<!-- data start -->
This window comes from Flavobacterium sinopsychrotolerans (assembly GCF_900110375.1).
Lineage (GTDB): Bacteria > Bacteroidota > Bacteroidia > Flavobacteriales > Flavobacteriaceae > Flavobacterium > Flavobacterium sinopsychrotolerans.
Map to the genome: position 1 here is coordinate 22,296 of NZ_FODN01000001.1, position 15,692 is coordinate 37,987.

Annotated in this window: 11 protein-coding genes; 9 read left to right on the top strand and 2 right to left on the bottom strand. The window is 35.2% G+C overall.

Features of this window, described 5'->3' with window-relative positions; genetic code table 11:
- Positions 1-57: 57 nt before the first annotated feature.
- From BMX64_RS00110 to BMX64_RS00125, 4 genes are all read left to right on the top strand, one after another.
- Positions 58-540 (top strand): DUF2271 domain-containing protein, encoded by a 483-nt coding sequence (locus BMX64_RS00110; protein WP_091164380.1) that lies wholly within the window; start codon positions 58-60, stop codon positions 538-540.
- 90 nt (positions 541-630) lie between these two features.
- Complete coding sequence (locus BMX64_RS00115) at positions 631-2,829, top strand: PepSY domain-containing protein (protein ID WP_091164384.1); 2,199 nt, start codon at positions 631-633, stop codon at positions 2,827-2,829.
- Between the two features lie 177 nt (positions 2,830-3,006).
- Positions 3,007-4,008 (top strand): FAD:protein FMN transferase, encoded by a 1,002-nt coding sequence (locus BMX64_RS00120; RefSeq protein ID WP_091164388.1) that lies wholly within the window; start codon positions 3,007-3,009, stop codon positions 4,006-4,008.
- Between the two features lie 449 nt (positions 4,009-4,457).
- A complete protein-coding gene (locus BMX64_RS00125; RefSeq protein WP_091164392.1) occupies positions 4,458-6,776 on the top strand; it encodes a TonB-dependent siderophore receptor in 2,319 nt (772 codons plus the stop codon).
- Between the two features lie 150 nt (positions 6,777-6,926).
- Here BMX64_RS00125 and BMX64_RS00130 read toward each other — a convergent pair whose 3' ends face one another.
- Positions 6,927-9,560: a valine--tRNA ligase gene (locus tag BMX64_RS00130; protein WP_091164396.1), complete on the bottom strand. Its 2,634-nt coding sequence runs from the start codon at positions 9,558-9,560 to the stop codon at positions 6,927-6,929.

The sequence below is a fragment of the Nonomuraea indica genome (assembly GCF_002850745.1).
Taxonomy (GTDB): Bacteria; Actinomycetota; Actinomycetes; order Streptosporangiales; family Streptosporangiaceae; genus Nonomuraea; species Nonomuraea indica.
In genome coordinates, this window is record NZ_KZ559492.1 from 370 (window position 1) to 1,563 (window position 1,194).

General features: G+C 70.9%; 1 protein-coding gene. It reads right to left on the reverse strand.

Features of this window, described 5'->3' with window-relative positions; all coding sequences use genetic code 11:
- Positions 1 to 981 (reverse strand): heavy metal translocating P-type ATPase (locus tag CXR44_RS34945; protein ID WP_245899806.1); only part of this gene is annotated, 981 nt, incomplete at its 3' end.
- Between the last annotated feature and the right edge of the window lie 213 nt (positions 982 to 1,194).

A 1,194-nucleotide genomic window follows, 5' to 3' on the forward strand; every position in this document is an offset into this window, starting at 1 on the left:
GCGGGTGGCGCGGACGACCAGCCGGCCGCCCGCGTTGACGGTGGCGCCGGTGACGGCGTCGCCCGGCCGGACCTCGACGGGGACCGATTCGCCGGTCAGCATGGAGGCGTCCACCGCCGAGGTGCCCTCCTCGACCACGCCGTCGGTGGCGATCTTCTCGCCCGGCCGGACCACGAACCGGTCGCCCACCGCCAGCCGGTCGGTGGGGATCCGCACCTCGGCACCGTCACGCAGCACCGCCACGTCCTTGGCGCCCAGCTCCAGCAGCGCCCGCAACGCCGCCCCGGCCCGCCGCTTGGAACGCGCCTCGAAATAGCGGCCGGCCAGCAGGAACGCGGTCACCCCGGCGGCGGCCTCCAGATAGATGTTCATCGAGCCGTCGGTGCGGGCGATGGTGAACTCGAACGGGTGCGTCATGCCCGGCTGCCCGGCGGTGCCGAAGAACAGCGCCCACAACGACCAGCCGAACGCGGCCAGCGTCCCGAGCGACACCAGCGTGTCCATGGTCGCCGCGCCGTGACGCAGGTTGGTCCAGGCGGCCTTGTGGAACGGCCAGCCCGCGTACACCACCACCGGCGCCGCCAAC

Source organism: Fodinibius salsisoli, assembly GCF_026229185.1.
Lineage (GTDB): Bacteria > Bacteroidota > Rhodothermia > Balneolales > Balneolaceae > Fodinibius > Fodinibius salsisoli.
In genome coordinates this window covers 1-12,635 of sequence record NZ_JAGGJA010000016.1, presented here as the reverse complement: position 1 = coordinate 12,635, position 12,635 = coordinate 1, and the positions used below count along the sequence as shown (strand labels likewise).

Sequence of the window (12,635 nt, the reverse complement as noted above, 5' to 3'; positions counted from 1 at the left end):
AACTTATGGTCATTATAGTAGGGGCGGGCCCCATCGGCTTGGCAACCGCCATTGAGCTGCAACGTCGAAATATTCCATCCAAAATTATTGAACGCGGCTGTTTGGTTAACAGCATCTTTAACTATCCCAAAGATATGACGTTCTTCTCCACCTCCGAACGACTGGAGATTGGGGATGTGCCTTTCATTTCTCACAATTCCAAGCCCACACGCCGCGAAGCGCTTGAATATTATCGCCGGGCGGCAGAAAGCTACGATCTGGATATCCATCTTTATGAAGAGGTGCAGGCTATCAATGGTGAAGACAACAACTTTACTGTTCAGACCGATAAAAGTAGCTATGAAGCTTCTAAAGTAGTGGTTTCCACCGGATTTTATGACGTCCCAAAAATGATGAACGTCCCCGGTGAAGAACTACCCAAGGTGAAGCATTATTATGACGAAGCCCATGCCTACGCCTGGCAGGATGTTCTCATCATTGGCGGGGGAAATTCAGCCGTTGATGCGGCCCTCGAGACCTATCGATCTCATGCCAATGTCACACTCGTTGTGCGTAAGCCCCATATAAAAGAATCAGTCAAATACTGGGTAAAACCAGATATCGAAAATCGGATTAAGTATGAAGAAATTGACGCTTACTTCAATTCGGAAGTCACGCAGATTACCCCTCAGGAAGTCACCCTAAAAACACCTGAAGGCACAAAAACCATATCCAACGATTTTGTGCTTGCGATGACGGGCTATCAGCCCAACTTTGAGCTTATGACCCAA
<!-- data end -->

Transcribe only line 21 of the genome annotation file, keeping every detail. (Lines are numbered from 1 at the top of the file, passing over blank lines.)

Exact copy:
General features: G+C 70.9%; 1 protein-coding gene. It reads right to left on the reverse strand.